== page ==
Partners in Compassionate Care is very excited to enter the 11th year of bringing hope and healing to our brothers and sisters in South Sudan. We cannot count the many blessings that God has given over the last 10 years. While South Sudan is now a free and independent nation, the challenges that inspired the construction of Memorial Christian Hospital remain the same: very high infant and maternal mortality, minimal access to quality healthcare, poor sanitation, rampant incidence of preventable illnesses, etc.
I want to narrate story of a woman who came to Memorial Christian Hospital during the time I served as MCH Site Administrator. A pregnant woman walked onto the hospital grounds around noon accompanied by her husband and two other women. The poor woman had been in labor for about two and half days and traditional birth attendant could not help her anymore. The family decided to walk (covering a distance of about 3 miles) to MCH to seek professional help.
The family arrived safely, but our doctor was in Bor town for his weekend time off. The nurse examined the baby and the mother and found the baby’s heart rate was good, but the mother was exhausted due to prolonged labor. Nurses found the cervix dilated to the fullest, but the mother had no more energy to push. The nurses measured the cervix and they determined that the cervix was too small for the baby’s head to pass through. The nurses concluded that the mother needed a cesarean section, but there was no way to contact the doctor and no running vehicle that could take the woman to another town. We were helpless.
Before I tell you how this story ends, let me tell you why I’m sharing it with you. Memorial Christian Hospital is in the same situation today as we were at that time. We serve a rural community and currently have no running vehicle. The roads are often impassable due to mud and ruts and even in the dry season, the conditions are very harsh. Without a vehicle, we are not able to transport patients and supplies when needed.
Now back to my story. We asked the family to carry the mother to the road junction and maybe they would be lucky to find a vehicle going to Bor Town. The two women agreed, but the husband strongly disagreed saying that he did not want his wife to go through C-Section. The woman being submissive to her husband and not aware of her rights, remained silent during our attempt to convince her husband. We became frustrated with the man and asked him to sign a document indicating that he refused to follow medical advice to take the woman to Bor for surgery. During this time, the staff and relatives began to pray, asking God to soften this man's heart. At the end of our prayers, the husband agreed to take his wife to the road junction where they would wait for a vehicle to take them to town.
As we were preparing the blanket to carry the woman to the road junction, the woman insisted that she would try to walk. I was amazed and humbled by her courageous attitude. I silently prayed to God, “Lord this woman has already broken water and the baby’s head is already on the cervix and she wants to walk?” I went into my room and cried.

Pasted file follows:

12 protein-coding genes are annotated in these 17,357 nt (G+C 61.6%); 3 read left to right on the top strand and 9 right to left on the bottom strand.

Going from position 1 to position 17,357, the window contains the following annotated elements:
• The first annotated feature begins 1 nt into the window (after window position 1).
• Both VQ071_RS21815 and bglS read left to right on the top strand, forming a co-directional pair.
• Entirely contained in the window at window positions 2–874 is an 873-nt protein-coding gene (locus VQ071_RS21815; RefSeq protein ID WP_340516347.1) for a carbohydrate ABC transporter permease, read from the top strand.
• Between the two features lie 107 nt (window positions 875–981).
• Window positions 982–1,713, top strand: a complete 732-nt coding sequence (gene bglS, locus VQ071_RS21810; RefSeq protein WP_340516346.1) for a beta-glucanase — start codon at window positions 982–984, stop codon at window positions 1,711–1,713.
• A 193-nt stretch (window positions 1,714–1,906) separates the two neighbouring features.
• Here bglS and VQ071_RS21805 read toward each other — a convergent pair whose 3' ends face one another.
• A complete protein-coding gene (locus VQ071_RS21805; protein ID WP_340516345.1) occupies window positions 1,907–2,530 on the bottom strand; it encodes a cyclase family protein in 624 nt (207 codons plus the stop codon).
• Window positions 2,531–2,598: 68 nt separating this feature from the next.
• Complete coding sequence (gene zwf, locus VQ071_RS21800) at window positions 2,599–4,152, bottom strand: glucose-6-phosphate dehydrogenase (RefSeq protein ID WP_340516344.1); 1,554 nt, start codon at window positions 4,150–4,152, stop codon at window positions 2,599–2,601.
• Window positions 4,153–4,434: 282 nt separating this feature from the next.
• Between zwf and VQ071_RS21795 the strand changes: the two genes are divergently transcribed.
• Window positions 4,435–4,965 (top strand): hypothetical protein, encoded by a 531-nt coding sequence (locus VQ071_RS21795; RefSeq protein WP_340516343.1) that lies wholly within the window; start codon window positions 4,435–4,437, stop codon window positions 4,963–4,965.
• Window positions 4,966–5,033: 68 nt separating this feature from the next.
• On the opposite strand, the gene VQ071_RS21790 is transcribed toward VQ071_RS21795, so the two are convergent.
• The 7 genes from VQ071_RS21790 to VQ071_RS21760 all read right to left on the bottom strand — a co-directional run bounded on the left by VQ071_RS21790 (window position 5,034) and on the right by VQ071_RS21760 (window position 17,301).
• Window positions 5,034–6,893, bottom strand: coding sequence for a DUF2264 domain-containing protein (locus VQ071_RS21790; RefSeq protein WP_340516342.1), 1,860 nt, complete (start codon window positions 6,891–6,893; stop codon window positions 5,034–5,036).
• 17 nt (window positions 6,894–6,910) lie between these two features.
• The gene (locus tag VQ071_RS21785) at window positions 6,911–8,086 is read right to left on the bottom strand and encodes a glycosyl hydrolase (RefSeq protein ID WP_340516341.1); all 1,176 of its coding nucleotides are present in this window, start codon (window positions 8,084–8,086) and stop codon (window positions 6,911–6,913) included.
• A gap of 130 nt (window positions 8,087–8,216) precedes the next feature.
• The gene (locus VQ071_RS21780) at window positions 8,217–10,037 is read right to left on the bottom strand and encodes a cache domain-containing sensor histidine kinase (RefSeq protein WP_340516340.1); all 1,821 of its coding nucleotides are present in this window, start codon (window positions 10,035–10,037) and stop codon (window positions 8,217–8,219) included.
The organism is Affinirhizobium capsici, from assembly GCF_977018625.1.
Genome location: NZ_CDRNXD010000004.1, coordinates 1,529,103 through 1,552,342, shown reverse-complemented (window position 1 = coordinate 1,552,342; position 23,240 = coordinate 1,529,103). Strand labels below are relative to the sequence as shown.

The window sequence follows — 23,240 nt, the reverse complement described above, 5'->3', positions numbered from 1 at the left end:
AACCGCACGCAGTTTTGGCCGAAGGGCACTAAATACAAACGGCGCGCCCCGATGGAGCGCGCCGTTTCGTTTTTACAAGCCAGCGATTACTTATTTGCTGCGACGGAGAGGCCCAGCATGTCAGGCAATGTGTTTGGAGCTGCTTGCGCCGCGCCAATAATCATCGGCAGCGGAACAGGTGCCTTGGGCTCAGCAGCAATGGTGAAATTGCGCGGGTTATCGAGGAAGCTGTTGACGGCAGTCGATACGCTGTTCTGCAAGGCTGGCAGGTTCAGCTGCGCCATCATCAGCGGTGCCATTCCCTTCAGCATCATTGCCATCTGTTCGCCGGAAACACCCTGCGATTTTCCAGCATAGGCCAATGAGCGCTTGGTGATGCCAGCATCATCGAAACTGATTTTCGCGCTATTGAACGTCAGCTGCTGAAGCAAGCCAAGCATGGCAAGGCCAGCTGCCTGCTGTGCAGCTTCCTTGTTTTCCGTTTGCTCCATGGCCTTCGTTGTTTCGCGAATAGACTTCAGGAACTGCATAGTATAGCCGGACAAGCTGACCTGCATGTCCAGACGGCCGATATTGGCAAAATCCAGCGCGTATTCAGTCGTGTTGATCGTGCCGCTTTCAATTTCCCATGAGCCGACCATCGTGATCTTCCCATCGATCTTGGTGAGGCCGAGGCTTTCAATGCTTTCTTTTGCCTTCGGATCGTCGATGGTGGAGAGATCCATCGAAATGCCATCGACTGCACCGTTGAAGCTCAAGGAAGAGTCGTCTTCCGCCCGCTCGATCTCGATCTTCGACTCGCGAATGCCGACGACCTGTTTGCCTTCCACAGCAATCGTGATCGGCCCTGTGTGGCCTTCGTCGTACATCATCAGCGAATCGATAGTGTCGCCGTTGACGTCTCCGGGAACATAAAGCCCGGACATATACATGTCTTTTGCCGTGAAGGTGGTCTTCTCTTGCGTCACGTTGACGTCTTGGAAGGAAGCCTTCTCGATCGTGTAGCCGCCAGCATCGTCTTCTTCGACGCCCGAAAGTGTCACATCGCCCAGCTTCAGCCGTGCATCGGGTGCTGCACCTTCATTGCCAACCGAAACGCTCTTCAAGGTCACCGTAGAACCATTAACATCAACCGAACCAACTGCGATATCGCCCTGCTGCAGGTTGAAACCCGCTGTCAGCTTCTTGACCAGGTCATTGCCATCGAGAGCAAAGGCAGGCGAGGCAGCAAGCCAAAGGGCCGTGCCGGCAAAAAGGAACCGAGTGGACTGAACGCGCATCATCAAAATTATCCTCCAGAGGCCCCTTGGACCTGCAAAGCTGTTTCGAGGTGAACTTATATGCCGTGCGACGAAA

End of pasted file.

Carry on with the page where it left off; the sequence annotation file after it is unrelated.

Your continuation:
As I was crying in my room, many thoughts came to my mind. If this was the United States, this woman would have been at the emergency room within a few minutes and the needed procedure would have been done many hours ago. But this woman and her unborn child are going to die because they happen to be in South Sudan. They are going to die because I could not transport them to Bor Hospital on time. More importantly she is going to die just because she is a woman in South Sudan.
The family managed to get the woman to the road junction and they found a vehicle that took her to Bor hospital. She had a C-section and by the grace of God, the baby boy was born healthy. They spent two days at the hospital and then were discharged. The next month, the mother brought the baby to MCH for immunizations. We all celebrated what God had done for her and the child.
The reason I am telling this story is to highlight the urgent need for a vehicle at the MCH. Our old vehicle has had too many trips over the very rough roads and is now beyond repair.
The good news is that the US dollar goes a long way in South Sudan and the cost of a brand new vehicle is the same as what we bought a used one for in the past. The total cost of a new 4-wheel drive Land Cruiser is $45,200 including shipping, taxes and all the registrations. Amazingly, God had already provided $5,000 through an anonymous donor. We are asking for your help so that we can secure this vehicle for MCH as soon as possible.
Make a secure online gift HERE!
With gratitude for your care and help,
Deng Jongkuch Partners in Compassionate Care Executive Director